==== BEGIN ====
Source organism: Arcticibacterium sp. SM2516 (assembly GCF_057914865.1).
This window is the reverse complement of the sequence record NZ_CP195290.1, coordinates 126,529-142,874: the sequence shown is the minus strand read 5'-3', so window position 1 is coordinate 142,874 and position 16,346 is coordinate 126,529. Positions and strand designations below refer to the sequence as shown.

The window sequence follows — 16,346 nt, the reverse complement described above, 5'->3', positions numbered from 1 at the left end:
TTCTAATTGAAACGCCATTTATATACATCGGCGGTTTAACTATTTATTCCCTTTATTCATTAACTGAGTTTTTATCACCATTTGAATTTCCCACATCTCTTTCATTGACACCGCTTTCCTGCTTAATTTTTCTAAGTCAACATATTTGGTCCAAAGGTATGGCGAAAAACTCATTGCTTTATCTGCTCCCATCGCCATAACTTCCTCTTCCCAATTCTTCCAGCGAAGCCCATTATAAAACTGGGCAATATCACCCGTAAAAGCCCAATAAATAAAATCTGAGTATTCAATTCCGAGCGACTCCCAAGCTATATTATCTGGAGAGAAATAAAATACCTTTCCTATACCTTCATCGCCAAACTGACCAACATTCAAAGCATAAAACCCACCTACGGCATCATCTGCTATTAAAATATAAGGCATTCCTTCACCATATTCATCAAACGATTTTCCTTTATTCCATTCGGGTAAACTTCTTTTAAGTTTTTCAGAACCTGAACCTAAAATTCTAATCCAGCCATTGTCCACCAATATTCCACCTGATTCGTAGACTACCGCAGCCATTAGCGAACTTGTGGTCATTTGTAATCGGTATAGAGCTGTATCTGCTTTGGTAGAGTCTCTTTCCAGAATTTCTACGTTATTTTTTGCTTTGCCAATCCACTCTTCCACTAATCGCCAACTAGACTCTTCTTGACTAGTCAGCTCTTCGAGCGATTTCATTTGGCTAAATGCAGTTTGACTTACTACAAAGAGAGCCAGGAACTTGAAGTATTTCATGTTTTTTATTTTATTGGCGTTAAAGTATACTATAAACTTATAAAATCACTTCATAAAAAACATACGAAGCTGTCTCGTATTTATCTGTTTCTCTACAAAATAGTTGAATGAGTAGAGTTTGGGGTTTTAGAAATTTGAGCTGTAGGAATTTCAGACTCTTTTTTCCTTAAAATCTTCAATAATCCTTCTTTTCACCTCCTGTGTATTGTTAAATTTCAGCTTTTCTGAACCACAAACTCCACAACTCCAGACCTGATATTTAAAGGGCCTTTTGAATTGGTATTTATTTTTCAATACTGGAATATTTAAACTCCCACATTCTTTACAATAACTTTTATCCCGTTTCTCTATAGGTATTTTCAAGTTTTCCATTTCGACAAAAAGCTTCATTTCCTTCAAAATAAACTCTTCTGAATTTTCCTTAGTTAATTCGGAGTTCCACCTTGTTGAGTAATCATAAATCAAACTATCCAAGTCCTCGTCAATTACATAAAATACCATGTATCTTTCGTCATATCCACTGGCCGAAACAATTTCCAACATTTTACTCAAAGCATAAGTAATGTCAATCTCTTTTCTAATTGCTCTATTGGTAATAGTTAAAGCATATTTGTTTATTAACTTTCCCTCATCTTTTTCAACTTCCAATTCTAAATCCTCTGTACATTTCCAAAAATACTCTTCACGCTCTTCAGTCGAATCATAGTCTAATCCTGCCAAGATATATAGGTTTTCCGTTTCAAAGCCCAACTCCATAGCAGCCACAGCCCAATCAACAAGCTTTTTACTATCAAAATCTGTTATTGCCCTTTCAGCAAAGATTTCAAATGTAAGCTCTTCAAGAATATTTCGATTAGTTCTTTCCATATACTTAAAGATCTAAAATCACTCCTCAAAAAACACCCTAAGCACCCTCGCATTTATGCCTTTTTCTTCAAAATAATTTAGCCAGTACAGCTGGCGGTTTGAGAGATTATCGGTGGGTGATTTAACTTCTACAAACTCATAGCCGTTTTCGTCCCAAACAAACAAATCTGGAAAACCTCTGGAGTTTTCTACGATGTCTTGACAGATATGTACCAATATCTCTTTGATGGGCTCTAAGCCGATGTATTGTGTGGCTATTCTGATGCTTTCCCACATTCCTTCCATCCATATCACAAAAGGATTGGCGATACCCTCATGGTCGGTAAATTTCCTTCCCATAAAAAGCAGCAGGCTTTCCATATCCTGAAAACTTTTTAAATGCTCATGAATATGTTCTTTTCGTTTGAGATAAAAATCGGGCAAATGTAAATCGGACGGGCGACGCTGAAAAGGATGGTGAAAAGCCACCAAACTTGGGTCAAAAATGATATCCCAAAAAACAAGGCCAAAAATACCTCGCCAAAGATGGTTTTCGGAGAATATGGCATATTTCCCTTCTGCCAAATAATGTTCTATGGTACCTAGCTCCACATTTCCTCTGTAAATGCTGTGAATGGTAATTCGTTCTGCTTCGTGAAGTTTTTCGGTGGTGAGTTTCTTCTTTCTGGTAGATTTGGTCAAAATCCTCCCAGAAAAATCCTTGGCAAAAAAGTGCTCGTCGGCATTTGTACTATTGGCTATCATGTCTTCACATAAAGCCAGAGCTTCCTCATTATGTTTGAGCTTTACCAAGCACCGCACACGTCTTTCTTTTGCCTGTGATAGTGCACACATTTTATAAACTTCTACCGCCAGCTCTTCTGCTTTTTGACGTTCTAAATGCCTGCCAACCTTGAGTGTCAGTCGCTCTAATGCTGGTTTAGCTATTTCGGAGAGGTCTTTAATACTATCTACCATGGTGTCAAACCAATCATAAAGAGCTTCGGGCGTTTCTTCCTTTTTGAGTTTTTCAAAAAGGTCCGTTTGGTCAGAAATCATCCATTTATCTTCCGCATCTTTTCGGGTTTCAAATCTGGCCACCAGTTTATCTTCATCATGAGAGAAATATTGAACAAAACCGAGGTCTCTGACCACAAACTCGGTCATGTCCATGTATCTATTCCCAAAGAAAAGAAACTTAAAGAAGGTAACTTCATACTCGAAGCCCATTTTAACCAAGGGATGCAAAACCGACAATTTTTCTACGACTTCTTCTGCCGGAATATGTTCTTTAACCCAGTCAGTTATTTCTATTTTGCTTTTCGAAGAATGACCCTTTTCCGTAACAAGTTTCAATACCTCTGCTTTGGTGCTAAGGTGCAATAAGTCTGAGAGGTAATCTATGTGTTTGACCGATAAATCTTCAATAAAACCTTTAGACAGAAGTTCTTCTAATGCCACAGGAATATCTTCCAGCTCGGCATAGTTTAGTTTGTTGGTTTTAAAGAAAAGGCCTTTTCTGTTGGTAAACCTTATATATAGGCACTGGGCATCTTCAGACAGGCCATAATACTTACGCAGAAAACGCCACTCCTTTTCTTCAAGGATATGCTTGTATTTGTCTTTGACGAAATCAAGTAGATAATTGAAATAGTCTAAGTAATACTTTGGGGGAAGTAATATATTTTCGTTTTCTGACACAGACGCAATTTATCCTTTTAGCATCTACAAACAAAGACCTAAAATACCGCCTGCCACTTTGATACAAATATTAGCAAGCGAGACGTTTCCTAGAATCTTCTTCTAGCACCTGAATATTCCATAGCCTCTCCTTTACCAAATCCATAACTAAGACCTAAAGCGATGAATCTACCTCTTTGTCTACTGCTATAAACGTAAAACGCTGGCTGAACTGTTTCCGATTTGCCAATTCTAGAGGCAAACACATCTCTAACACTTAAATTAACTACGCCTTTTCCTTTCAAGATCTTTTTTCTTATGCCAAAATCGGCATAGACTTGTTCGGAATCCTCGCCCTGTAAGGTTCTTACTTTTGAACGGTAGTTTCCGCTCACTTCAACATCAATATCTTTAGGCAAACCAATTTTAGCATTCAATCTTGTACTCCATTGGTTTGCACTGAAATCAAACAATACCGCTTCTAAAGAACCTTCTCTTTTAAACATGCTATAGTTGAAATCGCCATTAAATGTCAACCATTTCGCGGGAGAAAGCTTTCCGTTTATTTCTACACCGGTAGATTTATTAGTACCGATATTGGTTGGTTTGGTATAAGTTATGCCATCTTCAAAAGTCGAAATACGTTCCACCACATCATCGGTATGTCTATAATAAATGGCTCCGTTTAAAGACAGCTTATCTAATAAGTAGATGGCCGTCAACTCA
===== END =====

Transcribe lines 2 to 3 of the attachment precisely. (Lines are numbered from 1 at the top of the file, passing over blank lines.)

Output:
This window is the reverse complement of the sequence record NZ_CP195290.1, coordinates 126,529-142,874: the sequence shown is the minus strand read 5'-3', so window position 1 is coordinate 142,874 and position 16,346 is coordinate 126,529. Positions and strand designations below refer to the sequence as shown.

The window sequence follows — 16,346 nt, the reverse complement described above, 5'->3', positions numbered from 1 at the left end: